Mexican president: FAA safety downgrade meant to benefit US carriers

Mexican president: FAA safety downgrade meant to benefit US carriers
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Mexican President Andrés Manuel López Obrador on Monday said his country's aviation follows all international norms and standards and that an American threat to downgrade Mexico's air safety designation is intended to benefit U.S. air carriers. 

"We feel that this decision should not be carried out because we're up to date. It can be proven that there are no pending issues. However, there are interests. Because those who benefit from a move like this are airlines from the United States," said López Obrador at his daily press conference.

The Federal Aviation Administration (FAA) last week announced it is looking to downgrade Mexico's air safety rating, a move that would limit Mexican airlines' ability to launch new routes to the United States, and limit Mexican and U.S. airlines ability to launch joint marketing agreements.

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Air travel to Mexico accounted for about half of all U.S. overseas travel in 2020, according to data compiled by the Department of Commerce. 

The potential downgrade would mean the FAA has determined Mexico's air safety does not meet International Civil Aviation Organization standards for safe operation.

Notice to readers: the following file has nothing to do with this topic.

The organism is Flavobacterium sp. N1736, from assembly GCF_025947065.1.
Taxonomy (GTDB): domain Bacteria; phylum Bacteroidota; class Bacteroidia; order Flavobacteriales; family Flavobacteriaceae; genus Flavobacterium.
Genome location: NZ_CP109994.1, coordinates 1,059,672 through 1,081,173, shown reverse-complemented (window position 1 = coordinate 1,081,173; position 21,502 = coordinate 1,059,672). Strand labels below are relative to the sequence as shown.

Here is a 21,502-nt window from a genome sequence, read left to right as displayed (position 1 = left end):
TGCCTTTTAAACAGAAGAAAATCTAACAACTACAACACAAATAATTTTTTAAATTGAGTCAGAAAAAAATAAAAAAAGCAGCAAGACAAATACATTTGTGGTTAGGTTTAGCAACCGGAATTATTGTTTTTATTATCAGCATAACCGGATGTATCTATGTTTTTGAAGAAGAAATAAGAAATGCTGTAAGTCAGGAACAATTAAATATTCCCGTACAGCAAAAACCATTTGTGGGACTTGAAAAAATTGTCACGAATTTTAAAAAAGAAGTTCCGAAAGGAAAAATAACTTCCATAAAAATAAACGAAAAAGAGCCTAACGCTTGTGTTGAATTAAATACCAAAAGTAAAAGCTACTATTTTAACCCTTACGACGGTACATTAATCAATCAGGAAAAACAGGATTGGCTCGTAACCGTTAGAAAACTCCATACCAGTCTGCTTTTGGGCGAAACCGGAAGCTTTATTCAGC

López Obrador first denied the allegation, then downplayed its effects on the Mexican airline industry and accused the United States of staging the downgrade to benefit its own airlines.

"Mexican airlines could be hurt. We are following this issue. In case this decision is taken, national airlines would not be affected because they are more dedicated to internal transportation and fortunately there's a recovery in the number of flights," said López Obrador.

"It's not a delicate issue. I see a purpose of helping American air carriers with a measure of this sort. In the end there won't be a lack of airplanes because air transport is growing very much, the economy is recovering and aviation is growing," he added. 

López Obrador has been sharply critical of the United States in recent weeks, ahead of important midterm elections in Mexico.

Vice President Harris is due to visit Mexico on June 7, a day after the elections.